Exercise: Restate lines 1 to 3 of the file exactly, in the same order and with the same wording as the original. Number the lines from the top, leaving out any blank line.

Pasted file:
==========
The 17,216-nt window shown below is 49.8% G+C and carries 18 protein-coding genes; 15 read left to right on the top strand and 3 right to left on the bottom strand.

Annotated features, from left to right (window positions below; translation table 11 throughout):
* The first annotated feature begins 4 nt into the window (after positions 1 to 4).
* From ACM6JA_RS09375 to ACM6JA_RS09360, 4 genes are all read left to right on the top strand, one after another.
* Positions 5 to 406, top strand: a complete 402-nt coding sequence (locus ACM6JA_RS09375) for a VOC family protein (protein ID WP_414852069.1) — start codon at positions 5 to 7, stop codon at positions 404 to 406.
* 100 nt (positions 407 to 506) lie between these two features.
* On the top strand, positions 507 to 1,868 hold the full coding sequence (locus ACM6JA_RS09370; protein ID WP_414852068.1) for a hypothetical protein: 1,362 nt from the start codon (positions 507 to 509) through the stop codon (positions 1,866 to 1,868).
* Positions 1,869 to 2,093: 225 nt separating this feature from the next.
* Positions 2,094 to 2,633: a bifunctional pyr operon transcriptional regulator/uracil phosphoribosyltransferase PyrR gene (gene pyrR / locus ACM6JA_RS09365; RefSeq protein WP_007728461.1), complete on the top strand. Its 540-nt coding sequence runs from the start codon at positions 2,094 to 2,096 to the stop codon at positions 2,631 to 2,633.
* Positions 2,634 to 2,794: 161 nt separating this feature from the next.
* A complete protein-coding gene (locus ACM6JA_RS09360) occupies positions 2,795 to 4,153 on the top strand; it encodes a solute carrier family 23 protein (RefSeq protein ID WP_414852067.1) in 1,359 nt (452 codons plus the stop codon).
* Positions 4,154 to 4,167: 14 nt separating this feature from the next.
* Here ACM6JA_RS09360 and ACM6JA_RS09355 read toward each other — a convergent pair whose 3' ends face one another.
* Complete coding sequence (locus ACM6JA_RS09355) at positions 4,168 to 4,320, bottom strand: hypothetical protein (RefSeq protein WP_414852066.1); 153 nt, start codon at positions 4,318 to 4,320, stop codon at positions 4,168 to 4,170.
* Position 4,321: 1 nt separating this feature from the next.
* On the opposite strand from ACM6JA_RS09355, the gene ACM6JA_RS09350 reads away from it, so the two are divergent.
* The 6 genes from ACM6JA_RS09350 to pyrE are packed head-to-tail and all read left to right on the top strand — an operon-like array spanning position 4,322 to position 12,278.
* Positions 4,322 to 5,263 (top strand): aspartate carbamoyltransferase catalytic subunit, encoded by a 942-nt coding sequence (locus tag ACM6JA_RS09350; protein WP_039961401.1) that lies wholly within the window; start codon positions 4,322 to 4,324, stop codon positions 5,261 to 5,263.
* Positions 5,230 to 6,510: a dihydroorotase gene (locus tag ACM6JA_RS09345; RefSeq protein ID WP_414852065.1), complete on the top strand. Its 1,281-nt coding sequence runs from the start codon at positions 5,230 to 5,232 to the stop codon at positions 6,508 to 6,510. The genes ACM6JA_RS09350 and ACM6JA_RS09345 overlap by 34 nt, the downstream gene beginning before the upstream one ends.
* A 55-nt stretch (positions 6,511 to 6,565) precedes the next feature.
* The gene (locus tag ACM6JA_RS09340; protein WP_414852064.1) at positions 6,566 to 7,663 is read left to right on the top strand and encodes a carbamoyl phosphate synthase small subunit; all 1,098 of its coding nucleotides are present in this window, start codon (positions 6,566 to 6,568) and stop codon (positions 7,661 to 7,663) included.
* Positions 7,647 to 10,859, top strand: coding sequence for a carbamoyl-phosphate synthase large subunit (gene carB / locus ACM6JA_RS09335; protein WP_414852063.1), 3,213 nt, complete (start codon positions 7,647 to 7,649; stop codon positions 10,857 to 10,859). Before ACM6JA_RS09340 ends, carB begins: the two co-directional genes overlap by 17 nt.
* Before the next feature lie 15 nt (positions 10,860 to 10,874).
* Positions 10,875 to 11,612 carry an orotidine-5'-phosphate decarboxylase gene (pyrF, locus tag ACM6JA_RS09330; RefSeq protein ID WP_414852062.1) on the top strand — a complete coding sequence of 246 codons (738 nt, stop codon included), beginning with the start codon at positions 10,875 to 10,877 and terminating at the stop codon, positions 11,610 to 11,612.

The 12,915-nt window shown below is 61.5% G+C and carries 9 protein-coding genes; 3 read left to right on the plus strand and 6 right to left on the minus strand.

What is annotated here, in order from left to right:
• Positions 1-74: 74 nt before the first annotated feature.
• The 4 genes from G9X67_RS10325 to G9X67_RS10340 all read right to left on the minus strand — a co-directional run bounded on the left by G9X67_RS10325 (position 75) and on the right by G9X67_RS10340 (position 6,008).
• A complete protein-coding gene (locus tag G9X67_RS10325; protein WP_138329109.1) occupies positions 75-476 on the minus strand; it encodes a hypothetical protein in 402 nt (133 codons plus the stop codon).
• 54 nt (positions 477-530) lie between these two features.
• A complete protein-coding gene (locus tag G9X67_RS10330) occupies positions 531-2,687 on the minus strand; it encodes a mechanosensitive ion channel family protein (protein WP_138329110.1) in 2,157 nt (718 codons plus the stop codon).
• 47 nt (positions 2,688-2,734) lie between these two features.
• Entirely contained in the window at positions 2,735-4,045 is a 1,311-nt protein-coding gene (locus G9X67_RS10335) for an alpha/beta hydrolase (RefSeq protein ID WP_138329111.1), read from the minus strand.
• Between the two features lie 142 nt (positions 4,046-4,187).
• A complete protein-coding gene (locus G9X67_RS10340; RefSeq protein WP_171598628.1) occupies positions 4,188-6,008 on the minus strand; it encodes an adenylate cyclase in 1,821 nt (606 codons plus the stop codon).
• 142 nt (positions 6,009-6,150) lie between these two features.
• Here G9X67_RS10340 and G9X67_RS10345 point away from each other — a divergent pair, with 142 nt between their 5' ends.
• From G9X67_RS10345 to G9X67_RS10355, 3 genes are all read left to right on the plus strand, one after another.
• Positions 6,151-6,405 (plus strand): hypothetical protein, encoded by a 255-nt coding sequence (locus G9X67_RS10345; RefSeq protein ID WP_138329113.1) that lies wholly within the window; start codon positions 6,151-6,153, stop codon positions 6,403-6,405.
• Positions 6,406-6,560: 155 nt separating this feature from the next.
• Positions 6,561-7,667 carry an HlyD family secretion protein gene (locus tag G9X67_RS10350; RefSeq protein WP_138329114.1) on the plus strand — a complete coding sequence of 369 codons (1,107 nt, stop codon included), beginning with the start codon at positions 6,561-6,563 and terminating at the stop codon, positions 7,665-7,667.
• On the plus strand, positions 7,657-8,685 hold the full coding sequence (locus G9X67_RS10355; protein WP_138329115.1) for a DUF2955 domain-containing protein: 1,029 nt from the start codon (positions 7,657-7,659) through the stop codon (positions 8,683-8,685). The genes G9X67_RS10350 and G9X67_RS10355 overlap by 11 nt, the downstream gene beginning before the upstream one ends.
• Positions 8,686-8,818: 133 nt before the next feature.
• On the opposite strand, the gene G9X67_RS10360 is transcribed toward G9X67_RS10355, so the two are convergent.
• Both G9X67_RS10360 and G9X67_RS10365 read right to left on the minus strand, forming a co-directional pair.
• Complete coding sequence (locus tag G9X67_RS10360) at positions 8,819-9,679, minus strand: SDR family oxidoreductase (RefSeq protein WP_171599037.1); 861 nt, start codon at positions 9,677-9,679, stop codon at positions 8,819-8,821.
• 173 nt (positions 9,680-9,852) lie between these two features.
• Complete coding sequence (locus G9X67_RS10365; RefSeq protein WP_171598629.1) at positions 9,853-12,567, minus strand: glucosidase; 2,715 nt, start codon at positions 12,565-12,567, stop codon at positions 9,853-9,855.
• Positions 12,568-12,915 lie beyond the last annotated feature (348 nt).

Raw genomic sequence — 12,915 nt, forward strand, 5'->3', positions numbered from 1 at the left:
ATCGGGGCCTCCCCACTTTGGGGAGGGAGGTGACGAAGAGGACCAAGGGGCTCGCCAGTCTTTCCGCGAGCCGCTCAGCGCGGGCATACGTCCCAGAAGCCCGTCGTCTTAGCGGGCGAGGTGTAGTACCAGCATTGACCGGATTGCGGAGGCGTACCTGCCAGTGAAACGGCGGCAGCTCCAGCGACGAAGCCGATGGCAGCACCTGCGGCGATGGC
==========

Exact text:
The 17,216-nt window shown below is 49.8% G+C and carries 18 protein-coding genes; 15 read left to right on the top strand and 3 right to left on the bottom strand.

Annotated features, from left to right (window positions below; translation table 11 throughout):
* The first annotated feature begins 4 nt into the window (after positions 1 to 4).